Immersion washer or spray washer? When deciding which aqueous parts washer best fits your needs, you must choose from these two types. How do you know which method is the best for you? This is all dependent on the complexity of the part that needs cleaning, its resistance to heat, the material, production rates, and the contaminant. For example, if your part has a lot of exposed surfaces and no nooks and crannies, a spray washer is your best bet. On the other hand, immersion washing would be better if your part is more complex with non-visible surfaces.
Immersion washing is a cleaning process that requires the complete submersion of your component. These washers are typically used for more complex parts that need longer soaking cycles to remove contamination. After you place pieces in a basket, they are submerged in a heated aqueous cleaning solution using a single or series of dip tanks. Sometimes though, immersion itself is not enough. Better Engineering can add agitation and ultra-sonic cleaning to ensure your parts’ cleanliness. Immersion washing does have its limitations that you must consider. Compared to spray washing, immersion washing is a longer cleaning cycle, requiring you to change the solution more frequently since it will become contaminated. Aqueous parts washers can also combine spray cleaning with immersion cleaning. When using this combination of cleaning, Better Engineering places spray washers along the sides of immersion washers to provide additional agitation and cleaning, reducing the time needed for immersion cleaning.
Spray washers use a strategically placed high-pressure spray to clean the entire surface of your part while ensuring it still meets strict cleanliness specifications. These can be stationary or on a moving bar with spray nozzles attached throughout the cleaning chamber’s bottom, sides, and top. You can run spray washers at lower temperatures and cleaning concentrations, which help with cost savings. Spray washers are best for parts with no notches and don’t need longer clean times. Unlike immersion washers, they flush contaminants away immediately to an external filtration system before being recirculated to the spray nozzles.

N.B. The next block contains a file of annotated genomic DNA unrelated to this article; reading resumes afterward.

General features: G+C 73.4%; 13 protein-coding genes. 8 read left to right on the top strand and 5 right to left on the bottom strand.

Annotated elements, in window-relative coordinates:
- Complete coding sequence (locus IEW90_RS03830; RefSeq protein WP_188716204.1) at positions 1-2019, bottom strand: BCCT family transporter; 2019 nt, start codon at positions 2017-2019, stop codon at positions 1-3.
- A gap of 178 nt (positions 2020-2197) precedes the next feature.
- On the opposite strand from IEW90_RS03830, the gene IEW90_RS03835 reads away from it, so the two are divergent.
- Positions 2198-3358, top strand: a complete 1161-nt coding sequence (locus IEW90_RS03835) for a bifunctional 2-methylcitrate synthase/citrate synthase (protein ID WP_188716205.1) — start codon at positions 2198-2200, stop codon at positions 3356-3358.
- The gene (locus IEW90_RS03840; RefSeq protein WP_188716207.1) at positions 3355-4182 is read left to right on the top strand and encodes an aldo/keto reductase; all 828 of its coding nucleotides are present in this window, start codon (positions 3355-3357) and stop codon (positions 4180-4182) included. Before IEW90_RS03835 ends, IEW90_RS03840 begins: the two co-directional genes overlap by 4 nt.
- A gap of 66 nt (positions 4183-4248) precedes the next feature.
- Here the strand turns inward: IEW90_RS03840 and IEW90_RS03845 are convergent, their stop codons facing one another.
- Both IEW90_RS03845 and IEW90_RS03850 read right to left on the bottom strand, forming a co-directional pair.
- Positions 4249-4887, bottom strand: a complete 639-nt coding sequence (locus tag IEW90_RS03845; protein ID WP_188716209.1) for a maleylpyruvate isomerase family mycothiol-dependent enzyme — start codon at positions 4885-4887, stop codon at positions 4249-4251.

Immersion Spray Washers
Sometimes, you need the power of both spray and immersion to clean your components thoroughly. These systems, such as our drum and rotary washers, allow for an unparalleled clean. They not only soak and agitate the cleaning solution around parts but also uses high-pressured spray while immersed.
Aqueous Parts Washers
In conclusion, the cleaning technique best suited for you depends on the type of part you need to clean. Both immersion and high-pressure spray cleaning are efficient methods with advantages and disadvantages. All of Better Engineering’s aqueous parts washers are highly effective and modular. This modality means that you can customize our washers with any cleaning method combination and size washer.
Are you still weighing your options? Send us your parts for testing, and we’ll help you determine which method would suit your applications best.